WHEAT RIDGE, Colo. — There's a new program that provides mental health care for first responders struggling to cope with what they encounter on the job.
To give you some context, according to the Blue H.E.L.P, 40 current or former first responders in Colorado have died by suicide in the past six years.
"You really need to speak up, because there is that stigma,” said Andy Kaplan, a Marine Corps veteran who worked as a patrol officer with the Durango and Longmont police departments.
Kaplan said he struggled with mental health issues throughout his career. He didn't want to resign due to the stigma and was eventually let go in January 2022.
"With my PTSD from the military, I kind of just white knuckled it for 15 years. And then with law enforcement, even though I was OK with the stuff I was seeing, it was just adding to the trauma,” said Kaplan.
After he was fired, Kaplan found help through Mission Six, a mental health care program launched in April for first responders. The program is offered at West Pines Behavioral Health, which is part of Intermountain Health.
got help after that, and that's how he learned about a new program called Mission Six. It’s a mental health care program launched back in April just for first responders. It’s offered at West Pines Behavioral Health, which is part of Intermountain Health.
"We process a whole array of topics, so substance abuse, trauma, nutrition, sleep, hygiene, relationship difficulties,” said Elizabeth Groom, lead therapist.
Current or former first responders meet with Groom five days a week for six hours a day. Participants discuss a variety of topics and partake in a physical activity.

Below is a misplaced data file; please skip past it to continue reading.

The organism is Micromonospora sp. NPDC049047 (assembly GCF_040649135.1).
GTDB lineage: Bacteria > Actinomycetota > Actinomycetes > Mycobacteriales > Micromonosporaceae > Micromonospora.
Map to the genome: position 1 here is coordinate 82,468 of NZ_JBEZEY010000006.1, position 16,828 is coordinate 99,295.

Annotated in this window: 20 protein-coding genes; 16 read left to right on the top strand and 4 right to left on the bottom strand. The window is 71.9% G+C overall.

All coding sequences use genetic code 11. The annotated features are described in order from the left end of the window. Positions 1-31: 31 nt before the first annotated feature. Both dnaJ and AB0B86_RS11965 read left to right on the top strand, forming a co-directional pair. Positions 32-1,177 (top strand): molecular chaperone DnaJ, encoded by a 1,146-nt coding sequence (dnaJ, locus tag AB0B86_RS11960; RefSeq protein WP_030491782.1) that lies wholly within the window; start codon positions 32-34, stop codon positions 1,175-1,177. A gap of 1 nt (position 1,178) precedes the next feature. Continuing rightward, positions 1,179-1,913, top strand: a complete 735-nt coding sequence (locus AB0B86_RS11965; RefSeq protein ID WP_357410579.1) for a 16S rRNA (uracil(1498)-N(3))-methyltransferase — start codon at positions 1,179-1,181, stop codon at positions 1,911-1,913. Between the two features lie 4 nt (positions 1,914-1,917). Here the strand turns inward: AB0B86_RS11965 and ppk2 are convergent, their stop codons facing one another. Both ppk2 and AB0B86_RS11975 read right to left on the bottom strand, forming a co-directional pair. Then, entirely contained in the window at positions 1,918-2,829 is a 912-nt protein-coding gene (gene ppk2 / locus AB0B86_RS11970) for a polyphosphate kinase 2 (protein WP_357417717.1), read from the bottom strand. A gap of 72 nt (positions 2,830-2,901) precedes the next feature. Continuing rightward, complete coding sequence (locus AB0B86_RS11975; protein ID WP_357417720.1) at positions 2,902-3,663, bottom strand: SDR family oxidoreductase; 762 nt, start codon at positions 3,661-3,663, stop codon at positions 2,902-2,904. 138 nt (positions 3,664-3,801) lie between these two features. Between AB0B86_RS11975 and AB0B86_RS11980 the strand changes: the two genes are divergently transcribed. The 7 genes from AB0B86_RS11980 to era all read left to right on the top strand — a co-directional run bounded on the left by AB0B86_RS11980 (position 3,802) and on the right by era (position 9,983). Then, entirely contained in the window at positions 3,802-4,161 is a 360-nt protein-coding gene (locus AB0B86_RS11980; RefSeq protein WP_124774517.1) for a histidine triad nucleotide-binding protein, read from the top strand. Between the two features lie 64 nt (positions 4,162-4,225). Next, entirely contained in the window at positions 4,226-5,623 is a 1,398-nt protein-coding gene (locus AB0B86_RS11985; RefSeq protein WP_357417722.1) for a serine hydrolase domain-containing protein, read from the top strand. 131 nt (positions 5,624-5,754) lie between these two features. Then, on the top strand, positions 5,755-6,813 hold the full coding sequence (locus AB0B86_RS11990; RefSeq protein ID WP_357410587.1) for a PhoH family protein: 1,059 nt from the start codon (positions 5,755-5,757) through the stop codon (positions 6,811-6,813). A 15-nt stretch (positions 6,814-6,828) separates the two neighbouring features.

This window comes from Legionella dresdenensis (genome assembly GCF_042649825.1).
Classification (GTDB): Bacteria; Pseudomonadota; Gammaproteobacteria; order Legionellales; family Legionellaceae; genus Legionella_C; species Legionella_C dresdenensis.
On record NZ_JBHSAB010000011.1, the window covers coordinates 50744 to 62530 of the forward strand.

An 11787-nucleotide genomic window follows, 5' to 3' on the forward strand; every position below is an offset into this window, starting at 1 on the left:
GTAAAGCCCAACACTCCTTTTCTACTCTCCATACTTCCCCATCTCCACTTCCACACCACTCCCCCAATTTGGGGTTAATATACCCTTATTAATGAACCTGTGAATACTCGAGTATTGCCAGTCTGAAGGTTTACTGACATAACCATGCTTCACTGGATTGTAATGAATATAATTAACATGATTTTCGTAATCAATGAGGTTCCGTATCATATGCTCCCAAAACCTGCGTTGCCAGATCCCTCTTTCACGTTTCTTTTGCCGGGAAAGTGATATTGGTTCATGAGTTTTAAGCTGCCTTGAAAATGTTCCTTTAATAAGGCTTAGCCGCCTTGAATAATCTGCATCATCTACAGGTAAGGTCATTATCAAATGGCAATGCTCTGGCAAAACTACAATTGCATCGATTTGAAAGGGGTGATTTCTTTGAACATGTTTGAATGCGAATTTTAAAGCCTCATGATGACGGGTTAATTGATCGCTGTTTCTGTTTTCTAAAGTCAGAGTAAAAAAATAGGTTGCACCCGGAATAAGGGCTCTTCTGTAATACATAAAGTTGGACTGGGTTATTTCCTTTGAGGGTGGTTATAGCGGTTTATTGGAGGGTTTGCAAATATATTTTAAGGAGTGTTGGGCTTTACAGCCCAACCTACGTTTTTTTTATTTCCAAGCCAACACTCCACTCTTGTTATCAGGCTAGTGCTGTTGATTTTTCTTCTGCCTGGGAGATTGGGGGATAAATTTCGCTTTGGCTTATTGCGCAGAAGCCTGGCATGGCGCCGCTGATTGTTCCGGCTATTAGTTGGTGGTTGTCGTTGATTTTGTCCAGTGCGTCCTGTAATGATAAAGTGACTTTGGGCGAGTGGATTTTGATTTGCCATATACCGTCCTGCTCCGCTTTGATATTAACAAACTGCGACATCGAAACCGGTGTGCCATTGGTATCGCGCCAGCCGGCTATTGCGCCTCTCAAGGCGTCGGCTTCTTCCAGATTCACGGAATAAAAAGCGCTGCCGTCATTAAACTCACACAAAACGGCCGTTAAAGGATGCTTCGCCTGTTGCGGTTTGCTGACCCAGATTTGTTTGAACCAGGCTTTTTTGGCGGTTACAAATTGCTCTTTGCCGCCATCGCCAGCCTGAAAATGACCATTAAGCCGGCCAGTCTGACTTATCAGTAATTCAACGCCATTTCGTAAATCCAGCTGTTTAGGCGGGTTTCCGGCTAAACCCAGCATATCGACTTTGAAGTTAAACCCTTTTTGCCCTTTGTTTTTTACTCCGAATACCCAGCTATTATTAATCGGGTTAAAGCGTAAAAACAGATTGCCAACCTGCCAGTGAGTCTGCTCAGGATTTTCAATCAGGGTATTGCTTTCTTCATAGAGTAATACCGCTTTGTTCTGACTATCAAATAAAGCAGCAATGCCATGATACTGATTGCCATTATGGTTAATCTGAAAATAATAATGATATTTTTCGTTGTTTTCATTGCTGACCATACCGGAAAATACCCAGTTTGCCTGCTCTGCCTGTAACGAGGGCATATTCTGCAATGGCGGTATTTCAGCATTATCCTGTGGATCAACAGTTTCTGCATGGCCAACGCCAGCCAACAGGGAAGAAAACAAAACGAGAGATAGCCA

Groom said getting help is the first hurdle, but it's often stigmatized. Kaplan agrees, especially in law enforcement.
"I would say law enforcement is like 15 years behind in mental health compared to military and the rest of us,” said Kaplan.
Kaplan is thankful he got the help he needed. He graduated from Mission Six earlier this month.
"I've just been able to take care of myself better. I got a journal. I don't do yoga, but I definitely breathe and exercise. I just feel calmer,” said Kaplan.
Looking ahead to the future, Kaplan wants to become a pilot or get back into law enforcement. He offers this advice to other first responders who might be hesitant to get the help they need.
“Advocate for yourself,” said Kaplan. “It could save your job, save your relationships. It just teaches you to cope with the job better.”
If you’re interested in learning more about the program, Groom said you can contact her through West Pines Behavioral Health.
If you or someone you know is experiencing a mental health crisis or suicidal thoughts, help is available immediately. The National Suicide Prevention Hotline can be reached by calling or texting 988 at any time of day. Colorado Crisis Services can also connect individuals with local support and resources by calling 1-844-493-TALK.